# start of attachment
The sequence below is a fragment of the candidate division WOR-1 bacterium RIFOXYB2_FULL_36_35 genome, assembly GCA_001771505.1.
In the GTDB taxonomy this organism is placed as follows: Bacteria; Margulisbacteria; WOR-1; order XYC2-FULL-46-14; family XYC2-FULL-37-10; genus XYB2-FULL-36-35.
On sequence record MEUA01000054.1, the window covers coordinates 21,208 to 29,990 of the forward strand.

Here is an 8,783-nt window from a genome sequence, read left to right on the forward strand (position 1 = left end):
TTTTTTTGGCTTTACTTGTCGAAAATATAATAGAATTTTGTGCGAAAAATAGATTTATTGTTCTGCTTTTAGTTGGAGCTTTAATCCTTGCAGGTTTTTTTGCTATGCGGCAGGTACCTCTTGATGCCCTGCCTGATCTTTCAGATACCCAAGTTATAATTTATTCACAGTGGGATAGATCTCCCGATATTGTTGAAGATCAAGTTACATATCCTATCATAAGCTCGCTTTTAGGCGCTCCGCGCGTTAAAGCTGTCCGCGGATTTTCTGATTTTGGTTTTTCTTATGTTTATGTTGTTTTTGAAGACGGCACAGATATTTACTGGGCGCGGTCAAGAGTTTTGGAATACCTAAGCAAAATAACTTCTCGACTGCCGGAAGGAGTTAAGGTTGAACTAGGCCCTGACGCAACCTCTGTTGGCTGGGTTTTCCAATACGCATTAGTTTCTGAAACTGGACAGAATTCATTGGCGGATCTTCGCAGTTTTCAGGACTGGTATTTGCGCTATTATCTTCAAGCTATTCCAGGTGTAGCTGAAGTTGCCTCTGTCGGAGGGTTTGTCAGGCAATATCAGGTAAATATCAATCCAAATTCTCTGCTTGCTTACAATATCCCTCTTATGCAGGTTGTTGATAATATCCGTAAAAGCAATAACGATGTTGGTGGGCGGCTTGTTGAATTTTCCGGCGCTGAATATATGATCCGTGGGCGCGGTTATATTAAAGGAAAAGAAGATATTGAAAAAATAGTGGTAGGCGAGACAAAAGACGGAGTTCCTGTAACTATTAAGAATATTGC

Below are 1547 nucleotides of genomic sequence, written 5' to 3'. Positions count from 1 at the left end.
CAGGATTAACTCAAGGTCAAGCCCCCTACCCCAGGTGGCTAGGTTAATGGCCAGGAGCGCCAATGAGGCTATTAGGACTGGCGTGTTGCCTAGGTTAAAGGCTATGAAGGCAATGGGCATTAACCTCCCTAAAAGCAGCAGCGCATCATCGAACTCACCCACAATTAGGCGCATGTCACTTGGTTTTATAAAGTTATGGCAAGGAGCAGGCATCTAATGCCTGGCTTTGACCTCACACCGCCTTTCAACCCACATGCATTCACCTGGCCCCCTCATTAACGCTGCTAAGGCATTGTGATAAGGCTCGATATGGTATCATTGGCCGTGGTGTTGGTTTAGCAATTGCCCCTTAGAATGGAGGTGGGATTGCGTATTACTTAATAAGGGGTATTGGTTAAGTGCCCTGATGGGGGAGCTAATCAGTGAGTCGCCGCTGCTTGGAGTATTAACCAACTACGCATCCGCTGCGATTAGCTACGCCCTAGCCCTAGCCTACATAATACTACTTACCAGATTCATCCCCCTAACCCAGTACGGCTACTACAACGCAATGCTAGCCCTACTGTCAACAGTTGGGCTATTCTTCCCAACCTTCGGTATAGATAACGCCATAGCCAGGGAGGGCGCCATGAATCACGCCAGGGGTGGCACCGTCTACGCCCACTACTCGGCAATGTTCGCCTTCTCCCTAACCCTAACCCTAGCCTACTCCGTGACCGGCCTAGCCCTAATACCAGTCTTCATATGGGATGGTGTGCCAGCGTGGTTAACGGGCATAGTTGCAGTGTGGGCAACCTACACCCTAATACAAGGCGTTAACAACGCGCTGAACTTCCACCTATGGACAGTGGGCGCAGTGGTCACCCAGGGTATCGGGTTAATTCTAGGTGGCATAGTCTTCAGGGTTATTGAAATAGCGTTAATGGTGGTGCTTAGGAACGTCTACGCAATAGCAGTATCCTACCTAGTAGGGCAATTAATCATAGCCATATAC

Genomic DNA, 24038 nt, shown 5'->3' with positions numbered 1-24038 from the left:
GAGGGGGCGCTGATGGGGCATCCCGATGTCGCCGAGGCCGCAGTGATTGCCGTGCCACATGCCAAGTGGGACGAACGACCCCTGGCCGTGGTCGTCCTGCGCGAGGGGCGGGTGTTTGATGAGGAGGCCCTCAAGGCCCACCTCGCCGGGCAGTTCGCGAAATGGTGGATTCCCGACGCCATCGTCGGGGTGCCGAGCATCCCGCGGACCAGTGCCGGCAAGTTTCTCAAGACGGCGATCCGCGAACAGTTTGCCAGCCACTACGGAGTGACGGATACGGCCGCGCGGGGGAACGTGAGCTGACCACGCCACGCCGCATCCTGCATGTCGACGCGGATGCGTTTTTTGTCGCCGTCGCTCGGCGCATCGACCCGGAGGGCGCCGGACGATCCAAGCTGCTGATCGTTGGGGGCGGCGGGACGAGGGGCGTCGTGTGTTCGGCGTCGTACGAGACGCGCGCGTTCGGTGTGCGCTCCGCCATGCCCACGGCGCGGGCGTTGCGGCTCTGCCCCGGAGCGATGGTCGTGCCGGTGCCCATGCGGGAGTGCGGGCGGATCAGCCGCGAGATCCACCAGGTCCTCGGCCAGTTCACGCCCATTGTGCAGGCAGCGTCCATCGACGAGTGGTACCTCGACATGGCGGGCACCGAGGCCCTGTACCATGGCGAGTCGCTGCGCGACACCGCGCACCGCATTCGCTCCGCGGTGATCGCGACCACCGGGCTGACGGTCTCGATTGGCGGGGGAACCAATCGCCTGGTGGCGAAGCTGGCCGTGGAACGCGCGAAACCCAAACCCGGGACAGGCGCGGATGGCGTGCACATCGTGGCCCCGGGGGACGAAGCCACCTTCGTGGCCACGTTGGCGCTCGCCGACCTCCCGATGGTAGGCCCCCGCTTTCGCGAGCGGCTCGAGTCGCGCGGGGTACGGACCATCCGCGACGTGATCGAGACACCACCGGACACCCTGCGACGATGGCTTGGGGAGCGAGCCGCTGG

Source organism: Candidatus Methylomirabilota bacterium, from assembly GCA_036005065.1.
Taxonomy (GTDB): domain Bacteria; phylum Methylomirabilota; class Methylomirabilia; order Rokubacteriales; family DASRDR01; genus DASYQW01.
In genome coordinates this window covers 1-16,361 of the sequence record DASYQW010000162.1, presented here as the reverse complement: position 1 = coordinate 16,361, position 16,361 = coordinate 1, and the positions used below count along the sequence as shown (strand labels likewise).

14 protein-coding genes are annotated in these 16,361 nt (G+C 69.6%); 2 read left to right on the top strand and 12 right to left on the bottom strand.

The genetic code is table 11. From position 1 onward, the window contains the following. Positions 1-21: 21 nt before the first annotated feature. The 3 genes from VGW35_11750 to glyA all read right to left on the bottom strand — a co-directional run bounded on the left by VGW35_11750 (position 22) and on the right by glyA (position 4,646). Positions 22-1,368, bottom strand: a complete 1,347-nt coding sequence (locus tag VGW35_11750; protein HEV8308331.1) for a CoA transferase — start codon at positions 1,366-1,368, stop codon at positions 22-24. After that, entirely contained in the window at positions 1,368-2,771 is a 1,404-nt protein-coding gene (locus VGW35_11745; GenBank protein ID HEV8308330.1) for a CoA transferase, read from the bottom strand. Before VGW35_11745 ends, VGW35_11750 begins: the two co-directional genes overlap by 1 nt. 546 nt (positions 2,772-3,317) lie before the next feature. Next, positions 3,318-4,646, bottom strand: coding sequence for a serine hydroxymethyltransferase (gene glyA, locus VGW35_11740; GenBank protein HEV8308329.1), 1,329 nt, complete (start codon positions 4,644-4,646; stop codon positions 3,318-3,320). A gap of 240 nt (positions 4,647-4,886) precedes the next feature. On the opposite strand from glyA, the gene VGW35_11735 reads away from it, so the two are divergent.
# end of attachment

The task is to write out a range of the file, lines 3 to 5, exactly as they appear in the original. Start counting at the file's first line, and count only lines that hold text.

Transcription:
On sequence record MEUA01000054.1, the window covers coordinates 21,208 to 29,990 of the forward strand.

Here is an 8,783-nt window from a genome sequence, read left to right on the forward strand (position 1 = left end):
TTTTTTTGGCTTTACTTGTCGAAAATATAATAGAATTTTGTGCGAAAAATAGATTTATTGTTCTGCTTTTAGTTGGAGCTTTAATCCTTGCAGGTTTTTTTGCTATGCGGCAGGTACCTCTTGATGCCCTGCCTGATCTTTCAGATACCCAAGTTATAATTTATTCACAGTGGGATAGATCTCCCGATATTGTTGAAGATCAAGTTACATATCCTATCATAAGCTCGCTTTTAGGCGCTCCGCGCGTTAAAGCTGTCCGCGGATTTTCTGATTTTGGTTTTTCTTATGTTTATGTTGTTTTTGAAGACGGCACAGATATTTACTGGGCGCGGTCAAGAGTTTTGGAATACCTAAGCAAAATAACTTCTCGACTGCCGGAAGGAGTTAAGGTTGAACTAGGCCCTGACGCAACCTCTGTTGGCTGGGTTTTCCAATACGCATTAGTTTCTGAAACTGGACAGAATTCATTGGCGGATCTTCGCAGTTTTCAGGACTGGTATTTGCGCTATTATCTTCAAGCTATTCCAGGTGTAGCTGAAGTTGCCTCTGTCGGAGGGTTTGTCAGGCAATATCAGGTAAATATCAATCCAAATTCTCTGCTTGCTTACAATATCCCTCTTATGCAGGTTGTTGATAATATCCGTAAAAGCAATAACGATGTTGGTGGGCGGCTTGTTGAATTTTCCGGCGCTGAATATATGATCCGTGGGCGCGGTTATATTAAAGGAAAAGAAGATATTGAAAAAATAGTGGTAGGCGAGACAAAAGACGGAGTTCCTGTAACTATTAAGAATATTGC